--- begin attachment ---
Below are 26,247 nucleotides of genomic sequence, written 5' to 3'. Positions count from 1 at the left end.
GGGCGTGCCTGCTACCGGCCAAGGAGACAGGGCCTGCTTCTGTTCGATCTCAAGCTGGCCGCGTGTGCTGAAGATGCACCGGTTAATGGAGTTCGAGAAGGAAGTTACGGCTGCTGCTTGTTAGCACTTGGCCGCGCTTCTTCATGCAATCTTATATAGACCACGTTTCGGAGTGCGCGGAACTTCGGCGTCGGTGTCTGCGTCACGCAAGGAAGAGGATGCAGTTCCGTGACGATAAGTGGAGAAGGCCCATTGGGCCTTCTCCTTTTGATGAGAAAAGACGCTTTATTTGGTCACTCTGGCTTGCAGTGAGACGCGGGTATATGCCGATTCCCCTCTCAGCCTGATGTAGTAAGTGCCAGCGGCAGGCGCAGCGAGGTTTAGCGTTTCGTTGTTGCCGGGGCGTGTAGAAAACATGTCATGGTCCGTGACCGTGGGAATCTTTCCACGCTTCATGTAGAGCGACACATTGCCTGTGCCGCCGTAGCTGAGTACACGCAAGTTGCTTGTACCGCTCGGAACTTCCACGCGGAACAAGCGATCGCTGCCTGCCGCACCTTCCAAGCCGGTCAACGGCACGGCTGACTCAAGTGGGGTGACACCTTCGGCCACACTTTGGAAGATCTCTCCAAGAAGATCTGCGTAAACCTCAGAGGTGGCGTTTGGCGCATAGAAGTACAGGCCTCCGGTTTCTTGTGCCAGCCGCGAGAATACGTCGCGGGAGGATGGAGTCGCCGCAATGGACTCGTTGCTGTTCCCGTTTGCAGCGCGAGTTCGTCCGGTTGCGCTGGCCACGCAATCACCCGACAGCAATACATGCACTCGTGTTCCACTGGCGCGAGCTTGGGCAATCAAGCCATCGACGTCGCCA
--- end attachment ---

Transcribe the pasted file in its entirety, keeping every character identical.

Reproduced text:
Below are 26,247 nucleotides of genomic sequence, written 5' to 3'. Positions count from 1 at the left end.
GGGCGTGCCTGCTACCGGCCAAGGAGACAGGGCCTGCTTCTGTTCGATCTCAAGCTGGCCGCGTGTGCTGAAGATGCACCGGTTAATGGAGTTCGAGAAGGAAGTTACGGCTGCTGCTTGTTAGCACTTGGCCGCGCTTCTTCATGCAATCTTATATAGACCACGTTTCGGAGTGCGCGGAACTTCGGCGTCGGTGTCTGCGTCACGCAAGGAAGAGGATGCAGTTCCGTGACGATAAGTGGAGAAGGCCCATTGGGCCTTCTCCTTTTGATGAGAAAAGACGCTTTATTTGGTCACTCTGGCTTGCAGTGAGACGCGGGTATATGCCGATTCCCCTCTCAGCCTGATGTAGTAAGTGCCAGCGGCAGGCGCAGCGAGGTTTAGCGTTTCGTTGTTGCCGGGGCGTGTAGAAAACATGTCATGGTCCGTGACCGTGGGAATCTTTCCACGCTTCATGTAGAGCGACACATTGCCTGTGCCGCCGTAGCTGAGTACACGCAAGTTGCTTGTACCGCTCGGAACTTCCACGCGGAACAAGCGATCGCTGCCTGCCGCACCTTCCAAGCCGGTCAACGGCACGGCTGACTCAAGTGGGGTGACACCTTCGGCCACACTTTGGAAGATCTCTCCAAGAAGATCTGCGTAAACCTCAGAGGTGGCGTTTGGCGCATAGAAGTACAGGCCTCCGGTTTCTTGTGCCAGCCGCGAGAATACGTCGCGGGAGGATGGAGTCGCCGCAATGGACTCGTTGCTGTTCCCGTTTGCAGCGCGAGTTCGTCCGGTTGCGCTGGCCACGCAATCACCCGACAGCAATACATGCACTCGTGTTCCACTGGCGCGAGCTTGGGCAATCAAGCCATCGACGTCGCCA